Fearing’s Barrett Smallwood on Security Video Analytics Tech and Trends
Picture this — a line at your business has been crossed and a thief is about to get away with some very expensive material from your warehouse.
But someone is watching. An alert is sent, and the crook’s plans are foiled.
Too good to be true?
It happens on a regular basis for Fearing’s Audio Video Security customers, and Security Design Engineer Barrett Smallwood has countless examples where the watchful eye of an effectively planned video surveillance system made the difference.
“There used to be someone on a central console monitoring what all the cameras were watching, but technology has changed,” Fearing’s Security Systems Design Engineer Barrett Smallwood says. “Right now, every camera is basically its own computer. Each one is watching, analyzing, and if something doesn’t look right, an instant message is sent for a quick response to minimize any risk. It is a great industrial tool for our clients to save money in the long run.”
A prime example of match-and-tracking video surveillance is provided by Avigilon Video Analytics, whose features include pattern-based analytics, sharper alert accuracy, instant notifications, remote intrusion deterrence, rules and alarms, and increased storage capabilities.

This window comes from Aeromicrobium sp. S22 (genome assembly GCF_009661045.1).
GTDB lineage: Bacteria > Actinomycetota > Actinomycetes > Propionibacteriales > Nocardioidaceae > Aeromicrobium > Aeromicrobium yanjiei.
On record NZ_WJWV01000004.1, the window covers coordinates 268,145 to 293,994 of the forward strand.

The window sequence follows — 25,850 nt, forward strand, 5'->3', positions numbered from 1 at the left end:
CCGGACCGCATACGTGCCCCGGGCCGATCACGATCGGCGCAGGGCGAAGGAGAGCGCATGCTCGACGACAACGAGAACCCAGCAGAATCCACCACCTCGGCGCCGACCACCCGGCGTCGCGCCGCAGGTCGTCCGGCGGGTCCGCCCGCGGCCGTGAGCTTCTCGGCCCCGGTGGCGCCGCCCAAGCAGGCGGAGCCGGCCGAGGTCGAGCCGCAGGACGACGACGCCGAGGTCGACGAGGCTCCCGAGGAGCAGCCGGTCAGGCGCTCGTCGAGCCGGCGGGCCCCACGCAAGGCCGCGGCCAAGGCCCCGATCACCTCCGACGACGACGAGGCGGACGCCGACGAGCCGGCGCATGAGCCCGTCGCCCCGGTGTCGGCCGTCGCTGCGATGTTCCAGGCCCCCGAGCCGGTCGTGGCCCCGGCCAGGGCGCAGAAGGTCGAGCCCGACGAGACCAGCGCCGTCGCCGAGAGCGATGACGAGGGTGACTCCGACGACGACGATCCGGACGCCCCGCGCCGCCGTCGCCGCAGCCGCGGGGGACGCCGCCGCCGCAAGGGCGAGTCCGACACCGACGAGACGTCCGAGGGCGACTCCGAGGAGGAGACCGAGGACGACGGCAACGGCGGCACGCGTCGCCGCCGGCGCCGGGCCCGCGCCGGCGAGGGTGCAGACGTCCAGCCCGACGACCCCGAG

Years of Experience in High-Risk Environments
Smallwood’s experience in security monitoring is intense with years spent in Lake Tahoe casinos and Mississippi River gambling boats. Often ahead of the curve compared to others in the field, Smallwood prides himself in continuing to have the most updated technology information for Fearing’s customers. “The latest and greatest may be fun for your company, but it isn’t always the solution,” Smallwood says. “You are the expert of your business, we listen to the needs and wants, then design a pro-active surveillance solution based on that information.”
He also says technology can change every couple of months, but there are two trends worthy of consideration right now:
- Appearance search. A simple click on a person or object in the video from one camera. It then pulls up the matching images of the person or object from every camera, tracking the movement throughout your business.
- Cloud-based storage. A computer-based security camera can send video to a remote storage file, or the cloud. It allows years of video to be saved rather than having to manually delete video every few days.
“For your own liability, you need a surveillance solution to help secure your business, monitor your manufacturing process, and so much more,” Smallwood says. “Many warehouses have millions of dollars worth of items and need an advanced safety solution. But a small business has things to protect too, and for little cost, can feel secure about the technology. Either way, one incident circumvented, and the system has paid for itself.”